Long Term Relationships Work Better For Everyone
How sticking with the same O&M Manual provider works both professionally and financially for both parties
O&M I.T. was conceived nearly a decade ago during a country walk and pub visit with a friend who works for a top London refurb / fitout company. See http://www.oandmit.co.uk/News5.htm for that story.
That relationship and other similar ones have stood the test of time and now benefit both parties in the following ways:
We are so used to working with our long term client’s and vice versa that the amount of time consuming information chasing and communication problems is minimised. So our job is easier which means that we are able to charge these companies less than we do for some other similar sized jobs and clients where things do not run as smoothly.
On the flip side of that, our long term clients all tend to be prompt payers. They have worked out that fees are pretty minimal in the bigger scheme of things so they pay quickly. This certainly helps develop a feeling of mutual goodwill and if it comes to two clients both requiring work done at the same time we will generally favour the one that has a better payment history.
Because these jobs tend to run more smoothly, long term clients get a more complete draft manual requiring less checking and commenting. Then, the final issues are delivered quicker. All this adds up to the building owner or CA being happier with the whole O&M / H&S handover documentation process. It reflects well on the main contractor and hence on ourselves. Everyone’s happy!
How this relationship has developed to work so well.
Long term clients who know what is involved in using us to compile their O&M Manuals will promptly supply their own information and assist us in obtaining information from any of their subcontractors who are slow in responding to our RFIs (Requests for information). This simply equates to the documentation being prepared quickly and accurately first time which in turn leads to the other benefits just falling into place.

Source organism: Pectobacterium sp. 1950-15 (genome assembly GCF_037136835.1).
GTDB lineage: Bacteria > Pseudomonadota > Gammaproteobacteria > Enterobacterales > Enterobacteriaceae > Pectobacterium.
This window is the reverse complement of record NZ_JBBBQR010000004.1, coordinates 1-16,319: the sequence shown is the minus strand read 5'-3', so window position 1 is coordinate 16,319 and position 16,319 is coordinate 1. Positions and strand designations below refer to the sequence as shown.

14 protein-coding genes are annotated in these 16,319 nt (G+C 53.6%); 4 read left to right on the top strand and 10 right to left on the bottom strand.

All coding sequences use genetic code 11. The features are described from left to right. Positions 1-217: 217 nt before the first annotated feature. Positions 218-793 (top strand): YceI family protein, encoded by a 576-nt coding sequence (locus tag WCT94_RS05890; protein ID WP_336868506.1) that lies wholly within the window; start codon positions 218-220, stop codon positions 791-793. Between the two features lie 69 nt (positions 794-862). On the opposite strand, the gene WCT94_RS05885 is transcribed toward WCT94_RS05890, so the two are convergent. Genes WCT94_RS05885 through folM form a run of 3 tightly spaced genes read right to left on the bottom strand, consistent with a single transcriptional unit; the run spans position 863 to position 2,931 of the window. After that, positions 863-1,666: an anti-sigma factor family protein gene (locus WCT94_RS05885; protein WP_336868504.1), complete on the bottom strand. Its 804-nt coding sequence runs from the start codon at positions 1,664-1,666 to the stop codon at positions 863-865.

Problems that can hinder this kind of relationship developing.
Failure to supply information promptly or to support us in obtaining information from subcontractors
Any O&M Manual compiler is only as good as the information that they are able to get hold of. If RFI after RFI are ignored by a client and / or their subcontractors then clearly the documentation is not going to be compiled on time.
There is a tendency for anything relating to the O&M Manuals to drop down everyone’s priority list. If this happens then we have to chase everyone more often and the time wasted in doing this will reflect in prices for subsequent quotes.
Taking the attitude of ‘we are paying you to do it so that we don’t need to get involved’
Although it would be great to think that this is the case, it simply isn’t.
We require some basic initial information to start the ball rolling but it doesn’t stop there. If our RFIs for updated info throughout the project life are ignored then the problems start to back up.
Switching O&M Compilers to save money
Competitors will sometimes undercut our quotes in order to gain business and view the initial jobs as loss leaders. This is fine. It’s business after all. But, it’s always sad when old clients come back after trying other options and having experienced raised prices, hidden extras or a lesser service. There are always going to be glitches when building a business relationship but if everyone is understanding and prepared to work through any problems these things can be easily sorted out and lessons learnt.
Economy of truth in supplying initial pricing information
We’ve been in this game for a while now and it destroys trust when a client attempts to portray a job as being much smaller and simpler than it actually is.
Typically, we will be asked to quote for a certain number of works packages and then discover that there are substantially more. This is no different from a building owner asking a main contractor for a quote to refurbish 2 floors then expecting to sneak a third floor into the job without paying for it.
It all comes down to helping each other out.
The amount of input required by our clients to enable us to do a good job in compiling their manuals / files for them is minimal. But, only too often it is ignored or postponed. It’s like any other unpleasant job; it tends to get ignored in favour of other stuff.
The clients who benefit most are the ones who take the attitude of ‘it has to be done, so I might as well do it now and get it over with’.